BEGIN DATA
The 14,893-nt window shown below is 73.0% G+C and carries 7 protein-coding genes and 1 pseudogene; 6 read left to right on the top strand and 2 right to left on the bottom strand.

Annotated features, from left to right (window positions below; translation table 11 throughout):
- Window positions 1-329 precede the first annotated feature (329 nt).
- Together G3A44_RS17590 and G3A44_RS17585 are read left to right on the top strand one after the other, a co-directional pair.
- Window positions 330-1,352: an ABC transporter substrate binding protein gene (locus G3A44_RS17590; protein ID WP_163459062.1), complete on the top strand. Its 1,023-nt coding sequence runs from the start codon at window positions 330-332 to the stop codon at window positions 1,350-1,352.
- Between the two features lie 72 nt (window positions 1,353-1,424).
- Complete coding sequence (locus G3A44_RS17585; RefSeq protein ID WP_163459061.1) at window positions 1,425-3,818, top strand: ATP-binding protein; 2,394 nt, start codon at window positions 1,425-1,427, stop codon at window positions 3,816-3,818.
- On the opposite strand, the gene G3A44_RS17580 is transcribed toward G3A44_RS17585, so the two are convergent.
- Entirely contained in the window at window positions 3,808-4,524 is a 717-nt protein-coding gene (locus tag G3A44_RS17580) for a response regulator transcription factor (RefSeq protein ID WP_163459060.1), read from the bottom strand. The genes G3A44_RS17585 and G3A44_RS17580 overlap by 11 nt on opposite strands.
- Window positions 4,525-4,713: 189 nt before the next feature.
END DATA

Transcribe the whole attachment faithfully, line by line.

The 14,893-nt window shown below is 73.0% G+C and carries 7 protein-coding genes and 1 pseudogene; 6 read left to right on the top strand and 2 right to left on the bottom strand.

Annotated features, from left to right (window positions below; translation table 11 throughout):
- Window positions 1-329 precede the first annotated feature (329 nt).
- Together G3A44_RS17590 and G3A44_RS17585 are read left to right on the top strand one after the other, a co-directional pair.
- Window positions 330-1,352: an ABC transporter substrate binding protein gene (locus G3A44_RS17590; protein ID WP_163459062.1), complete on the top strand. Its 1,023-nt coding sequence runs from the start codon at window positions 330-332 to the stop codon at window positions 1,350-1,352.
- Between the two features lie 72 nt (window positions 1,353-1,424).
- Complete coding sequence (locus G3A44_RS17585; RefSeq protein ID WP_163459061.1) at window positions 1,425-3,818, top strand: ATP-binding protein; 2,394 nt, start codon at window positions 1,425-1,427, stop codon at window positions 3,816-3,818.
- On the opposite strand, the gene G3A44_RS17580 is transcribed toward G3A44_RS17585, so the two are convergent.
- Entirely contained in the window at window positions 3,808-4,524 is a 717-nt protein-coding gene (locus tag G3A44_RS17580) for a response regulator transcription factor (RefSeq protein ID WP_163459060.1), read from the bottom strand. The genes G3A44_RS17585 and G3A44_RS17580 overlap by 11 nt on opposite strands.
- Window positions 4,525-4,713: 189 nt before the next feature.